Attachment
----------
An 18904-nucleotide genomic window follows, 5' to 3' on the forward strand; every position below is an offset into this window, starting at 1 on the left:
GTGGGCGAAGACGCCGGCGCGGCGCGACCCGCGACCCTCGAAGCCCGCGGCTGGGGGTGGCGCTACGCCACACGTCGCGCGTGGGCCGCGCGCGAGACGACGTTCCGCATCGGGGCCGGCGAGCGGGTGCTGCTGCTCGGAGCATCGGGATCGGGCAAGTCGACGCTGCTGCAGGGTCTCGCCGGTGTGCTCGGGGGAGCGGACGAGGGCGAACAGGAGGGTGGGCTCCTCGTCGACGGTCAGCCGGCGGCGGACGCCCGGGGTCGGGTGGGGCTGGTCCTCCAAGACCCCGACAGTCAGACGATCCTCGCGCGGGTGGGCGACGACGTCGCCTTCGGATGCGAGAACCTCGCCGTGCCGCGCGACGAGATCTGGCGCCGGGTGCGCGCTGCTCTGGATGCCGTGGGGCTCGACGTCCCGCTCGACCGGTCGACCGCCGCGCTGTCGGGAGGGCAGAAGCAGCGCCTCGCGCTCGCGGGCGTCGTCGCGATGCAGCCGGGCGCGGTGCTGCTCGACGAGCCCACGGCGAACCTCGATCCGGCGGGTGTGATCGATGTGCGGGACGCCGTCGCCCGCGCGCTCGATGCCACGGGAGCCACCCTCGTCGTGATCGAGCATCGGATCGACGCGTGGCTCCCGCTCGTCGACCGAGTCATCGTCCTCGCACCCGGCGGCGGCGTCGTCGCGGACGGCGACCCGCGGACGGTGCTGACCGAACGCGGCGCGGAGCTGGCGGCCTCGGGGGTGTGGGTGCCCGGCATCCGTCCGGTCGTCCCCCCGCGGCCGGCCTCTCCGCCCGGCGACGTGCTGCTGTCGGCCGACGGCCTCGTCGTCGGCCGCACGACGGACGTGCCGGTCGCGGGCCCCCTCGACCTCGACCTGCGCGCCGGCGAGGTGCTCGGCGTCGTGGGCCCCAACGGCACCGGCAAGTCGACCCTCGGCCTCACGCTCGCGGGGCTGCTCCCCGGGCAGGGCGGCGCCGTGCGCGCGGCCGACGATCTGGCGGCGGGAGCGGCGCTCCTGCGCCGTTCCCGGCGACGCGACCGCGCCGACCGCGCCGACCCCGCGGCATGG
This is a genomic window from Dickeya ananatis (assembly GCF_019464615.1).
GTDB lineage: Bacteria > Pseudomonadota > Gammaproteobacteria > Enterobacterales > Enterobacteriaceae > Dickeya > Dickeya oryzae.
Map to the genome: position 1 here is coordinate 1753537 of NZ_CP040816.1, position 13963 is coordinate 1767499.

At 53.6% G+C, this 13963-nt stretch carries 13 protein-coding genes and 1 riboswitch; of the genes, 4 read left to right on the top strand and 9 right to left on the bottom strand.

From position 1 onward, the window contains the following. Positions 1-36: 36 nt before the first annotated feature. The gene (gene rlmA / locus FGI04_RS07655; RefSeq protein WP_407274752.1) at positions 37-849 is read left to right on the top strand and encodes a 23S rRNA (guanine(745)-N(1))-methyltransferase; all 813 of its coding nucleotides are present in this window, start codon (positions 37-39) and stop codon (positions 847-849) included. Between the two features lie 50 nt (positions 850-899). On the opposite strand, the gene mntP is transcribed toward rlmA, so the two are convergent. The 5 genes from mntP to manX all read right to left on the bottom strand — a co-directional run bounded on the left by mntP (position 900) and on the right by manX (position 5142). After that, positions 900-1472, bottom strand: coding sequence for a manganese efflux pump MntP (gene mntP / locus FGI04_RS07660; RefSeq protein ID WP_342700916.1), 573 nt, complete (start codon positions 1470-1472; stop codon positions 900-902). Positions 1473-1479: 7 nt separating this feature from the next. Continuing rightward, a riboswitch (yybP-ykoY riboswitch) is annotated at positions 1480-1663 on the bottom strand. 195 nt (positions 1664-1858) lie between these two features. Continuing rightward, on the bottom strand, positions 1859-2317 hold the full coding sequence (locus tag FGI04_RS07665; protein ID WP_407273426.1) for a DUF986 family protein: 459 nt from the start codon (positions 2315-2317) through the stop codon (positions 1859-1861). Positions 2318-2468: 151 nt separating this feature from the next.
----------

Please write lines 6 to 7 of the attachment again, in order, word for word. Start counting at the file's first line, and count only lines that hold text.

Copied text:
At 53.6% G+C, this 13963-nt stretch carries 13 protein-coding genes and 1 riboswitch; of the genes, 4 read left to right on the top strand and 9 right to left on the bottom strand.

From position 1 onward, the window contains the following. Positions 1-36: 36 nt before the first annotated feature. The gene (gene rlmA / locus FGI04_RS07655; RefSeq protein WP_407274752.1) at positions 37-849 is read left to right on the top strand and encodes a 23S rRNA (guanine(745)-N(1))-methyltransferase; all 813 of its coding nucleotides are present in this window, start codon (positions 37-39) and stop codon (positions 847-849) included. Between the two features lie 50 nt (positions 850-899). On the opposite strand, the gene mntP is transcribed toward rlmA, so the two are convergent. The 5 genes from mntP to manX all read right to left on the bottom strand — a co-directional run bounded on the left by mntP (position 900) and on the right by manX (position 5142). After that, positions 900-1472, bottom strand: coding sequence for a manganese efflux pump MntP (gene mntP / locus FGI04_RS07660; RefSeq protein ID WP_342700916.1), 573 nt, complete (start codon positions 1470-1472; stop codon positions 900-902). Positions 1473-1479: 7 nt separating this feature from the next. Continuing rightward, a riboswitch (yybP-ykoY riboswitch) is annotated at positions 1480-1663 on the bottom strand. 195 nt (positions 1664-1858) lie between these two features. Continuing rightward, on the bottom strand, positions 1859-2317 hold the full coding sequence (locus tag FGI04_RS07665; protein ID WP_407273426.1) for a DUF986 family protein: 459 nt from the start codon (positions 2315-2317) through the stop codon (positions 1859-1861). Positions 2318-2468: 151 nt separating this feature from the next.